The European Data Protection Board (EDPB : European body that watches over the consistent application of data protection rules throughout the European Union) issued a set of guidelines on the concept of controller in the GDPR in September 2020.

When talking about joint controllers the EDPB mentioned the example of an online booking platform. To the EDPB it is clear that all participants in this platform are joint controllers. So if a retailer on the platform is in breach with GDPR, the platform operator can also be liable for the breach by this retailer.

How the liability will be distributed will have to be decided on a case by case basis.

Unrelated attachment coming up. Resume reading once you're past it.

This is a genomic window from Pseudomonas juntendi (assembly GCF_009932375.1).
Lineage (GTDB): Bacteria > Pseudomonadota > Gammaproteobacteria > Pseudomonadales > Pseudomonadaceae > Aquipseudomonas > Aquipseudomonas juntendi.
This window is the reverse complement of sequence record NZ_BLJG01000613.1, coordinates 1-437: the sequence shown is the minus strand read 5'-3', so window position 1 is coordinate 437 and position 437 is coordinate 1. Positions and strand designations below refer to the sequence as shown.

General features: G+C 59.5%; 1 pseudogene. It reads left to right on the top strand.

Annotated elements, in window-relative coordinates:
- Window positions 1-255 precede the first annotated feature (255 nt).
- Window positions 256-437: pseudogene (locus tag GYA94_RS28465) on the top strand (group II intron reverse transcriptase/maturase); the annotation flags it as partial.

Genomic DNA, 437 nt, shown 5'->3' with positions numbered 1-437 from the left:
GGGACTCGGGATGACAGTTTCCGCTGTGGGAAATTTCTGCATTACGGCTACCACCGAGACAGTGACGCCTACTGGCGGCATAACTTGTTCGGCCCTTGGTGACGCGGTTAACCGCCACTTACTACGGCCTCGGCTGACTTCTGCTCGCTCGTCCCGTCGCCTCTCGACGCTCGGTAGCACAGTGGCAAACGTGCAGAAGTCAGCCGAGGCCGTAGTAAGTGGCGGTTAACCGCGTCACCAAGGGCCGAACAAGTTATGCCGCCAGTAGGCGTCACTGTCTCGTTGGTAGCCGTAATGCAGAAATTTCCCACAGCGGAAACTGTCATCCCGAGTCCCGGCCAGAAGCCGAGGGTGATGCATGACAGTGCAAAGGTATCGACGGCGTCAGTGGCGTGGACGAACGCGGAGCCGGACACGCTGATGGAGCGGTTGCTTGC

Naturally the marketplace/platform operators are concerned by this guideline. They typically spent a whole lot of Euro’s/Pounds/Dollars on GDPR compliance, so they don’t want to end up being fined because a local fashion shop/hotel/design store/… on their platform didn’t put in the GDPR effort.

Platform operators are getting even more nervous when they connect the EDPB guideline with the Google Spain Decision of the European Court that may imply that whenever the platform operator is able to prevent infringement of data protection laws, they should do so, either by persuading their platform participant to demonstrate compliance with their data protection obligations, or by removing the unwilling platform participant.

In sum : if marketplace and platform operators want to shield themselves from GDPR claims and fines, they will need to start asking platform participants for proof of GDPR compliance and may even go so far as to refuse any retailer who didn’t put in the GDPR effort.